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Possible Cheating in D.C. Schools: The Plot Thickens

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We thought we'd offer some respite from all the brouhaha over President Obama's speech to students and bring you a quick update on what remains a very curious situation around the possibility of cheating in the District of Columbia public schools.

In yesterday's Washington Post, beat reporter Bill Turque reports that nobody from the District of Columbia school system ever offered evidence that they had looked into whether cheating went on at several schools during the 2008 administration of the DC-CAS exams. This was despite a formal request to do so by Deborah A. Gist, who until April was the state superintendent of education. Gist sought the same inquiries from 13 charter schools where large gains in math and reading proficiency scores also raised red flags.

Through the Freedom of Information Act, Turque got a hold of some interesting correspondence between Gist's office and that of Chancellor Michelle Rhee's top staff. It reveals that school officials delayed their response to Gist's concerns.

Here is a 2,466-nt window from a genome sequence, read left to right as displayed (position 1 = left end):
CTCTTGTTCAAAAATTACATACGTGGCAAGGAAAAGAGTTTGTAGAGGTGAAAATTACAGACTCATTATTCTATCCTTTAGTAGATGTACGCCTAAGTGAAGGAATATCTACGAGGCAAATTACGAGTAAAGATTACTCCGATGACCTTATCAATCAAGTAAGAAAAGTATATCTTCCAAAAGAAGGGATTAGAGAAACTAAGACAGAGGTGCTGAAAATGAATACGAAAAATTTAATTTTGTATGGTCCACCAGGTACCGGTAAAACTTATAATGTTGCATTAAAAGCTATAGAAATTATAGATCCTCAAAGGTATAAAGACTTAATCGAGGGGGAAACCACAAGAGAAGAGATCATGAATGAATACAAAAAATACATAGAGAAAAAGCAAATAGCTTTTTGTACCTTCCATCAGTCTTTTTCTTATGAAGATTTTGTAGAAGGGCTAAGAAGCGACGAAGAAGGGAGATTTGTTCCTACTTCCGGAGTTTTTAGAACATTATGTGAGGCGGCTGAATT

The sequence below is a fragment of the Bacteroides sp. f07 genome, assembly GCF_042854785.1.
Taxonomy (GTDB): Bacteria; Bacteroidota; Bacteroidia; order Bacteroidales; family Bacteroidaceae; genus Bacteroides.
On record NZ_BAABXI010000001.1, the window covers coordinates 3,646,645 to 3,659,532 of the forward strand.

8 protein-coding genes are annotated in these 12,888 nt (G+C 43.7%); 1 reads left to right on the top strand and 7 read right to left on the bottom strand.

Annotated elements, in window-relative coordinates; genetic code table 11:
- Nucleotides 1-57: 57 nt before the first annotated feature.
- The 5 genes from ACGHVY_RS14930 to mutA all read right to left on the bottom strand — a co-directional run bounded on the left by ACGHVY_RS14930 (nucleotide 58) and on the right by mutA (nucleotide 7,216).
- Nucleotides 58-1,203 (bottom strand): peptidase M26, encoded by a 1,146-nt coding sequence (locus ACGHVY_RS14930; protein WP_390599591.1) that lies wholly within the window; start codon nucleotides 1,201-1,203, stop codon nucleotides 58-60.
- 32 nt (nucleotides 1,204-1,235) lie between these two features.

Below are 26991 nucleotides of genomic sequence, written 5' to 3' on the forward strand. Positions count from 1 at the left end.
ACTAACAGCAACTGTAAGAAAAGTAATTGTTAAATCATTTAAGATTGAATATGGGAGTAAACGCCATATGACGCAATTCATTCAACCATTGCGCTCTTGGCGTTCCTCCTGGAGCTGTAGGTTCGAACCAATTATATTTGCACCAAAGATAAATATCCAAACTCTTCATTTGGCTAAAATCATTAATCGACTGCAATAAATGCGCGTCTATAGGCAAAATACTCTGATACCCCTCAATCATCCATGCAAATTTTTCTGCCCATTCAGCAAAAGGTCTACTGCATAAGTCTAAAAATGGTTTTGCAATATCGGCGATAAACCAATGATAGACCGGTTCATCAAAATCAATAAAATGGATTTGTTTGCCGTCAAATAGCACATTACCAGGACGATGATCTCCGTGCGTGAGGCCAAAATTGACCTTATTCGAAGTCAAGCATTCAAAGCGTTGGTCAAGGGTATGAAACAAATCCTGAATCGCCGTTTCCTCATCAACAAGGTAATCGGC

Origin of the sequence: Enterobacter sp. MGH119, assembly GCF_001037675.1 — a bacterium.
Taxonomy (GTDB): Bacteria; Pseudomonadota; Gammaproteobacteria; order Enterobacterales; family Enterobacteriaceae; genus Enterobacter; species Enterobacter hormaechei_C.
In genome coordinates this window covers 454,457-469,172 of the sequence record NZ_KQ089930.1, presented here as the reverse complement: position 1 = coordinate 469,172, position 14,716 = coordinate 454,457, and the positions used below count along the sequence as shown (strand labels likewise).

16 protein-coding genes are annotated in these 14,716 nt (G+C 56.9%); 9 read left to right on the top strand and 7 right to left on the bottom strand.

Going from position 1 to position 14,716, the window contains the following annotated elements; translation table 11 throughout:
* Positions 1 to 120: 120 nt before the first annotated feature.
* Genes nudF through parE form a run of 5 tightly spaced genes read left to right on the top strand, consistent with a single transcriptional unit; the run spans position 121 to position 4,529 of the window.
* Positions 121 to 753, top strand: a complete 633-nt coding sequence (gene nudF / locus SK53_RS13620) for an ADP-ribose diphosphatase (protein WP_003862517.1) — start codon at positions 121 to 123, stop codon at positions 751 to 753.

What Turque didn't get is a full copy of the report done by CTB McGraw-Hill, which makes the DC-CAS, that looked at erasure patterns on students' answer sheets. School officials only turned over, as Turque puts it, "summaries and correspondence describing the analysis."

If only we knew what Gist has to say about all of this, but she has so far kept mum. As state supe, she had no real authority over the school system, which is controlled by Mayor Adrian Fenty. The state supe does oversee standardized testing and can invalidate scores.

There may have been no cheating whatsoever, but the reluctance to fully reveal the results of the probe certainly makes it look like the district has something to hide.

1 Comment

Cheating can be done more blatantly (see: http://higher-ed-reform.blogspot.com/2009/09/cheating-part-2.html).

It's unfortunate though that its happening as badly as it is, in whatever context. We used to be scared to cheat when I was in school.

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  • Sam: Cheating can be done more blatantly (see: http://higher-ed-reform.blogspot.com/2009/09/cheating-part-2.html). It's unfortunate read more